New class of antimicrobials for treating mastitis in dairy animals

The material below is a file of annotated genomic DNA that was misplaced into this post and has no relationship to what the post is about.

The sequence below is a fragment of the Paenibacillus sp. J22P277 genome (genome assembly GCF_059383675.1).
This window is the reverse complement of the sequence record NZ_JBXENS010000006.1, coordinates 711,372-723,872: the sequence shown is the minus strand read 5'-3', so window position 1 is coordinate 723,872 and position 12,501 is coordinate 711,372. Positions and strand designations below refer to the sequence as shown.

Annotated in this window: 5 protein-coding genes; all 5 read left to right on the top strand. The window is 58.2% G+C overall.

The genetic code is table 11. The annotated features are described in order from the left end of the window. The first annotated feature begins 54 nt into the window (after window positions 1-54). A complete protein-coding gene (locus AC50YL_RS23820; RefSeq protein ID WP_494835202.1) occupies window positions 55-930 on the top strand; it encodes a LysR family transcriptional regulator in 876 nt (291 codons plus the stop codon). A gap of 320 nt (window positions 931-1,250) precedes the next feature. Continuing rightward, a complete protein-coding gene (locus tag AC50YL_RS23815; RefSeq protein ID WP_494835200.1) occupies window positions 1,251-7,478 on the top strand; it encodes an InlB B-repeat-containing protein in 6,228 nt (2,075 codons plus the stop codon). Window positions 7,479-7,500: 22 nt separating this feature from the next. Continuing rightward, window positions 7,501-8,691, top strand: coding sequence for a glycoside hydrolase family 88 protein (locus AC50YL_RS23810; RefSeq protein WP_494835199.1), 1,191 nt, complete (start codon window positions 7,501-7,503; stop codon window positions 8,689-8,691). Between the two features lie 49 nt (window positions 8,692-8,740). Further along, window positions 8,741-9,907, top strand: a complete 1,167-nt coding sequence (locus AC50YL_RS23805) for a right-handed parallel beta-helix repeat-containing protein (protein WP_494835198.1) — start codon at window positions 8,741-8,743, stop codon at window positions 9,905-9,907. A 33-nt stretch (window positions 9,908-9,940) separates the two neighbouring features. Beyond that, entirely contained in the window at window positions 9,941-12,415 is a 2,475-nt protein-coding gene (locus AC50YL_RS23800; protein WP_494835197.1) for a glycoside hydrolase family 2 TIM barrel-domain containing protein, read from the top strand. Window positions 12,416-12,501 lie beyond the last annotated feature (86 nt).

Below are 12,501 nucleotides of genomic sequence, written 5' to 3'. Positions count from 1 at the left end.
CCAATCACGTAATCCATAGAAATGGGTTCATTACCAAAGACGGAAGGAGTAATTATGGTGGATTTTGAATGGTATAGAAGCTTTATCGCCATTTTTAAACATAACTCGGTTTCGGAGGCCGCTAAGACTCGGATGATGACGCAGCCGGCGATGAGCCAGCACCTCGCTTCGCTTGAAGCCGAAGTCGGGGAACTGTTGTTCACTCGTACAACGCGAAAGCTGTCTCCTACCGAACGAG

Our antimicrobial pipelines could be useful in preventing as well as treating mastitis in dairy animals. Animal husbandry is the backbone of farmers in developing countries, particularly in India, where majority of the small and marginal farmers lively hood depends on dairy farming. Mastitis is the inflammation of udder due to microbial pathogens colonization in mammary gland and the sole major cause of loss in milk production, as mastitis occurs at the peak of milk production, the mastitis milk is unfit for human consumption and export, causing severe loss (amounting to $ millions) to the farming community. A variety of microbes including bacteria, mycoplasma and yeast are involved in causing mastitis (example, but not limited to Pseudomonas aeruginosa, Staphylococcus aureus, Staphylococcus epidermidis, Streptococcus agalactiae, Brucella melitensis, Corynebacterium bovis, Mycoplasma sp., Escherichia coli, Klebsiella pneumoniae, Klebsiella oxytoca, Enterobacter aerogenes, Pasteurella sp., Arcanobacterium pyogenes, Proteus sp., Prototheca sp., Cryptococcus neoformans and Candida albicans, Candida krusei, Candida parakrusei, Candida guilliermundi, and Candida tropicalis). Though the mastitis can be treated, however, the emergence of resistant bacteria is a menace to the farmer as well as doctors. This in turn lead to increased health care costs, loss of milk production, if ends in fibrosis of the udder then cow becomes unfit for milk production. Due to widespread prevalence of MDR and rapid appearance of resistance to newly introduced antimicrobials, further complicates treatment regiment and escalates treatment cost. Further, presence of multiple microbial infections (Gram positive, Gram negative bacteria, mycoplasma and yeast) worsens the situation, as none of the existing formulations could efficiently eliminate, as they are not effective against wide variety of microbes. Hence a novel formulation that could be used to address above problems is widely sought after. New class of antimicrobials developed and being evolved at Nanomicrobe are immune to bacterial resistance mechanism due to their unique mode of action.